Women-led UK firms struggle to attract equal investment, study finds

The Gender Index aims to support growth of female-led companies, which tend to have lower turnovers

Companies led by women disproportionately attract less investment than those led by men, according to a large-scale study of female entrepreneurship in the UK.

The Gender Index, which was launched on Thursday, is a research study of all 4.4m active UK companies and allows users to track the impact of female-led firms on the economy via an online, interactive tool.

The data identified that just under 17% of all active companies are led by women, but they only managed to attract less than 12% of 1.3m investments made in UK firms.

In comparison, 61% of active companies are led by men, and those firms attracted two-thirds (66%) of all investment. The remainder recorded 17% of investment obtained by firms led by a gender-balanced team, while 4.7% of investments were directed to companies where there was no information about gender of the leadership.

The Gender Index website was conceived as a means of creating a benchmark of the current levels of activity by businesses led by women, ranging from startups to listed companies.

The study found women-led companies not only were less likely to attract investment but also generated lower turnover than those run by their male counterparts, with average revenues of £1.3m a year, compared with £3.1m for businesses headed up by men.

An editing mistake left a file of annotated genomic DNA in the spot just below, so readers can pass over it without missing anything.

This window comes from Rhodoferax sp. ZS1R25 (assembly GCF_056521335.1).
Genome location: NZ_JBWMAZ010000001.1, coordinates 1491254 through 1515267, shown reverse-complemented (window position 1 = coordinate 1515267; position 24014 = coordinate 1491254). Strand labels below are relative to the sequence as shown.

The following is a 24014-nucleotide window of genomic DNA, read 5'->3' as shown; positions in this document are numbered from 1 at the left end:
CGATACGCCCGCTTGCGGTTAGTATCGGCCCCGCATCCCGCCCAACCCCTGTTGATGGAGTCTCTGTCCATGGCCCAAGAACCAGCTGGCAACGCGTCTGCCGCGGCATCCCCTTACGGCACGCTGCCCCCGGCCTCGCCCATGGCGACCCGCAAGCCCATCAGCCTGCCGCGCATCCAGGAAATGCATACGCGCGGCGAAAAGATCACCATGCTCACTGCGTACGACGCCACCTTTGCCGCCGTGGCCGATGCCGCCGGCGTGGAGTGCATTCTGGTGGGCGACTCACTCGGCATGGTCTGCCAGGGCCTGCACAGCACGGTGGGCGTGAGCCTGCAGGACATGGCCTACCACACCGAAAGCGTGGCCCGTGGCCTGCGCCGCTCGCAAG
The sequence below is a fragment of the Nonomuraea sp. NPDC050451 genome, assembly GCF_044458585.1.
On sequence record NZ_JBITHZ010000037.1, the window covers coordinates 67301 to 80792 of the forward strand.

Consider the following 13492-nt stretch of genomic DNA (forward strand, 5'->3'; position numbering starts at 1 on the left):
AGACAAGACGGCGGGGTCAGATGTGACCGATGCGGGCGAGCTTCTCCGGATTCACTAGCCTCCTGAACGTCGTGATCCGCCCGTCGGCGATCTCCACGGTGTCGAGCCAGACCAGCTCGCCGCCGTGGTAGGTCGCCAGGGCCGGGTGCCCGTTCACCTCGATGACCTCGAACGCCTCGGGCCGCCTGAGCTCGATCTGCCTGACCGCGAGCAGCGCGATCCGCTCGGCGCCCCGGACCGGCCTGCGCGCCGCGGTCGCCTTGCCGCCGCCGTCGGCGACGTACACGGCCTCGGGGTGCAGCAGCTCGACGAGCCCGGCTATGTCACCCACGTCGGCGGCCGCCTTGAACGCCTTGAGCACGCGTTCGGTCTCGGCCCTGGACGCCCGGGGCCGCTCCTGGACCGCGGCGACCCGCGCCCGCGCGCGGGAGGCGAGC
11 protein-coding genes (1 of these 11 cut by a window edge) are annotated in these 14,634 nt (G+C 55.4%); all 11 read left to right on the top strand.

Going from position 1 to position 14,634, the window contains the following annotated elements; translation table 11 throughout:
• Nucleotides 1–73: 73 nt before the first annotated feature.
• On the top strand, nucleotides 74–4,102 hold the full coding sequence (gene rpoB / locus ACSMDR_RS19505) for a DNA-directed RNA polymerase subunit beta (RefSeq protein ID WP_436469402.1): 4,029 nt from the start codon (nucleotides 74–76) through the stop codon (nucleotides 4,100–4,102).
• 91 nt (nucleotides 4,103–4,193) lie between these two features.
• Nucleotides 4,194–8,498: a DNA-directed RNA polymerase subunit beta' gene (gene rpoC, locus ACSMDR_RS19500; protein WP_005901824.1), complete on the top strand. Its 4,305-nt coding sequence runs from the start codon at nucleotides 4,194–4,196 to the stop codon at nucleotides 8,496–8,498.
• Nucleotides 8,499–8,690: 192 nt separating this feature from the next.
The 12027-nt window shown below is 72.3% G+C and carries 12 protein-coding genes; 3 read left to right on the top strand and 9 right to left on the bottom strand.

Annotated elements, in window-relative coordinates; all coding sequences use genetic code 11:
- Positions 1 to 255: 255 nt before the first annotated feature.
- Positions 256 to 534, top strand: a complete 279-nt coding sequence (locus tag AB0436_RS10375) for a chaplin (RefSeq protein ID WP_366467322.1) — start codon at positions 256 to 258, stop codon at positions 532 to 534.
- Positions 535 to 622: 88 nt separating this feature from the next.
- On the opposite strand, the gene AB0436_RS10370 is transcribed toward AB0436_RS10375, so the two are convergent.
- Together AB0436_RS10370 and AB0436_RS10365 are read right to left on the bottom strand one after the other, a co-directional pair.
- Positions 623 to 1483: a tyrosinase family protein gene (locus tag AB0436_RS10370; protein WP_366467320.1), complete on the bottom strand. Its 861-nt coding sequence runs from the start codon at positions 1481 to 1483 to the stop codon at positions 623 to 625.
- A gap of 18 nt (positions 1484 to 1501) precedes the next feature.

Yet this comes at a time when women are starting more companies than ever before: the Gender Index recorded 145,200 new companies founded by women in 2021, according to statistics provided by mnAI, which also provided data for 2022’s Rose Review into female entrepreneurship, authored by NatWest chief executive Alison Rose.

The Gender Index is chaired by Jill Pay, who has a background in business management and became the first woman to hold the position of serjeant at arms in the House of Commons in 2008.

Pay said mapping the impact of female-founded companies was a first step towards “uncovering their potential and supporting their growth”, which is “paramount to a more inclusive, diverse and stronger economy”.

She added: “We now have the ability to map every company in every country, region, LEP [local enterprise partnership] and local authority across the UK, by sector, in real-time. By making this information public, our ambition is to ensure that greater support is provided to female-founded companies, helping to accelerate and stimulate fiscal and corporate growth.”


Joanna Partridge

The GuardianTramp

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